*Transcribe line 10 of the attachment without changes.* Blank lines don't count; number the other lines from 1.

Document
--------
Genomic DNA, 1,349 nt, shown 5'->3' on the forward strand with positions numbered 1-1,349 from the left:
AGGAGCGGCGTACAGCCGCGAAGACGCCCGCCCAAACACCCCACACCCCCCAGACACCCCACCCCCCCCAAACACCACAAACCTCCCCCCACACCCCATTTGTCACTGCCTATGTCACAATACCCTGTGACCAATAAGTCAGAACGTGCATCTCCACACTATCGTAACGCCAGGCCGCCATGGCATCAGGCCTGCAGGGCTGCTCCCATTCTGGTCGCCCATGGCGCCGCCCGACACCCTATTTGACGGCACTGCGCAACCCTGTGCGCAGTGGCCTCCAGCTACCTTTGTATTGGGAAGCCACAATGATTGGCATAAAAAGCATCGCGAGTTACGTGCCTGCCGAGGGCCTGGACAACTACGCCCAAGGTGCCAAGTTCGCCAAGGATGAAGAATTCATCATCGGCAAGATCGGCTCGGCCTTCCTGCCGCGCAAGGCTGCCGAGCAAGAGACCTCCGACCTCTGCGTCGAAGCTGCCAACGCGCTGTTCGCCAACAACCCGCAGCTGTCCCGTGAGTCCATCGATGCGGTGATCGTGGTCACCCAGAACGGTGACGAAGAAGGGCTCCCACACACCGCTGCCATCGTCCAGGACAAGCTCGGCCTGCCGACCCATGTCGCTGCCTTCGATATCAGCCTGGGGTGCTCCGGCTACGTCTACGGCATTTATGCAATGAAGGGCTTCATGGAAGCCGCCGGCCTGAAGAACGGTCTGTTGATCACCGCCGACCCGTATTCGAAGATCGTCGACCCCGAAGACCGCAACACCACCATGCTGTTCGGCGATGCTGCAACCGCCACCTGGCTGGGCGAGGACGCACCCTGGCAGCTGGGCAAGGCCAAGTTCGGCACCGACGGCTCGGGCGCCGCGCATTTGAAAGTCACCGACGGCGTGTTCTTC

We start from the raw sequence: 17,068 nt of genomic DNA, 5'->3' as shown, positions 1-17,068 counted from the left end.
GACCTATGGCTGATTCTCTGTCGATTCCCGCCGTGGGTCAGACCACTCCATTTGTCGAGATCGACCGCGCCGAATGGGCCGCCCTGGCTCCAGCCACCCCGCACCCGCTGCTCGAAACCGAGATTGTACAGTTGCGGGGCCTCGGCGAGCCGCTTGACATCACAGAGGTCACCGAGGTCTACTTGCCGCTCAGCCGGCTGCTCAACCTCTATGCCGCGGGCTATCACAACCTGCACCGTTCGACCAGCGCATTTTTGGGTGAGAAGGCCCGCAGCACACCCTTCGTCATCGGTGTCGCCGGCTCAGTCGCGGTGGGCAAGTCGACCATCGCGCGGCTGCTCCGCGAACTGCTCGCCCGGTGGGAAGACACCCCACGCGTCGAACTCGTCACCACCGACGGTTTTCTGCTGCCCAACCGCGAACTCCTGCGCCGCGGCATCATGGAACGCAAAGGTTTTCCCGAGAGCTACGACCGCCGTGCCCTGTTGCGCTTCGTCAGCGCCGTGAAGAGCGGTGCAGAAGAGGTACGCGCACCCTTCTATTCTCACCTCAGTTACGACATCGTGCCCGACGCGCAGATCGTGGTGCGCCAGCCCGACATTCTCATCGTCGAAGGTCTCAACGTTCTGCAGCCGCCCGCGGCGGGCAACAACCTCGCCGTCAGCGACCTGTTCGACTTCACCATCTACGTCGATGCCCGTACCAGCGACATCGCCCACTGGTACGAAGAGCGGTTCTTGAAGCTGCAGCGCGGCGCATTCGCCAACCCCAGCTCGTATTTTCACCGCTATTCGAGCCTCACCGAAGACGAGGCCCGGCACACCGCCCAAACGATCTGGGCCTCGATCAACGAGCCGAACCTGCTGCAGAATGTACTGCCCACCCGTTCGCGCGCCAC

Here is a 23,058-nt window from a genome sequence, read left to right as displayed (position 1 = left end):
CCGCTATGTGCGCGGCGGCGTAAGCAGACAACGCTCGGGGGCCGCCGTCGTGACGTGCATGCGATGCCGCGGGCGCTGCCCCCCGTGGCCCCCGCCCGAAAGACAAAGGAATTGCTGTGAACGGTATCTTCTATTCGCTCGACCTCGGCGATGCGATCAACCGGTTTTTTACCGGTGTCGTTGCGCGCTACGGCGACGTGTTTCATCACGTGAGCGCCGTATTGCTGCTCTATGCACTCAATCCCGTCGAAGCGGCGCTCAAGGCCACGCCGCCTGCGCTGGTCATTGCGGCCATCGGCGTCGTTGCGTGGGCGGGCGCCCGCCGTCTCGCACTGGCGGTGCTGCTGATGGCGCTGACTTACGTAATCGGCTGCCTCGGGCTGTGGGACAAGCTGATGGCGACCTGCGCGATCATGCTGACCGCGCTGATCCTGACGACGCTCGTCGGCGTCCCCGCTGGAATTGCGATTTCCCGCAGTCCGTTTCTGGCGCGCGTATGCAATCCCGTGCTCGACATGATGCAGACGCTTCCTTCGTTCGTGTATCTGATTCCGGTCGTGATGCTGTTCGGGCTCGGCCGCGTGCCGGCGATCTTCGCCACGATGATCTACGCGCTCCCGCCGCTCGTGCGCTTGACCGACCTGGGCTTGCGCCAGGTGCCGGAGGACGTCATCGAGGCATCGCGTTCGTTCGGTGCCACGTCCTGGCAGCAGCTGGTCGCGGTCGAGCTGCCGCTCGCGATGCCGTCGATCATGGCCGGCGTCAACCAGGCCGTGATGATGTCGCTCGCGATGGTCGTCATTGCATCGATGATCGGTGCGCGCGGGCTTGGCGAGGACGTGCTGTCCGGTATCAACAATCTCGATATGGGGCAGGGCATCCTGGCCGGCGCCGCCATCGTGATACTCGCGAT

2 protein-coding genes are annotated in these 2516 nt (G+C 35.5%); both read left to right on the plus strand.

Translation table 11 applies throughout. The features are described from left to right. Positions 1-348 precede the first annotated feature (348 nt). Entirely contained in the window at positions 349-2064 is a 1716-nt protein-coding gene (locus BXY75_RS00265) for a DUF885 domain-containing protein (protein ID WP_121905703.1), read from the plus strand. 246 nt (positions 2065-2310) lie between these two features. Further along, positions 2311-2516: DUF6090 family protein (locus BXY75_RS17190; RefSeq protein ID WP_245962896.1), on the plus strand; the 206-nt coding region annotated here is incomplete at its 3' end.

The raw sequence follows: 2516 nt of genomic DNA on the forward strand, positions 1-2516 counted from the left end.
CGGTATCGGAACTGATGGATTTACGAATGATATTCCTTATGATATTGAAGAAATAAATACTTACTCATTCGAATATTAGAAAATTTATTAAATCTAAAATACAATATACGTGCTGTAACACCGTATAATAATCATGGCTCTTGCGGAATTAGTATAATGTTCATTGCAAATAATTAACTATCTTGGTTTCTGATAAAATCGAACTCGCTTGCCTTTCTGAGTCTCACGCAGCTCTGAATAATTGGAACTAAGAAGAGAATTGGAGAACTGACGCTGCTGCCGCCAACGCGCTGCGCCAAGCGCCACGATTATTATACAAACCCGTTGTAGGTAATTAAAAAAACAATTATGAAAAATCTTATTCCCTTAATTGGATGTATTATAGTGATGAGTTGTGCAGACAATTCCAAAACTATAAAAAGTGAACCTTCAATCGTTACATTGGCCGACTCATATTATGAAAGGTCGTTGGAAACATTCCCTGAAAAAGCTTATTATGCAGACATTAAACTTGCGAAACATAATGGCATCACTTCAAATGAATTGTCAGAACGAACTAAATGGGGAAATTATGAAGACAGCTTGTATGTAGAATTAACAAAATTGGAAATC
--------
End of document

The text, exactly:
CGGTATCGGAACTGATGGATTTACGAATGATATTCCTTATGATATTGAAGAAATAAATACTTACTCATTCGAATATTAGAAAATTTATTAAATCTAAAATACAATATACGTGCTGTAACACCGTATAATAATCATGGCTCTTGCGGAATTAGTATAATGTTCATTGCAAATAATTAACTATCTTGGTTTCTGATAAAATCGAACTCGCTTGCCTTTCTGAGTCTCACGCAGCTCTGAATAATTGGAACTAAGAAGAGAATTGGAGAACTGACGCTGCTGCCGCCAACGCGCTGCGCCAAGCGCCACGATTATTATACAAACCCGTTGTAGGTAATTAAAAAAACAATTATGAAAAATCTTATTCCCTTAATTGGATGTATTATAGTGATGAGTTGTGCAGACAATTCCAAAACTATAAAAAGTGAACCTTCAATCGTTACATTGGCCGACTCATATTATGAAAGGTCGTTGGAAACATTCCCTGAAAAAGCTTATTATGCAGACATTAAACTTGCGAAACATAATGGCATCACTTCAAATGAATTGTCAGAACGAACTAAATGGGGAAATTATGAAGACAGCTTGTATGTAGAATTAACAAAATTGGAAATC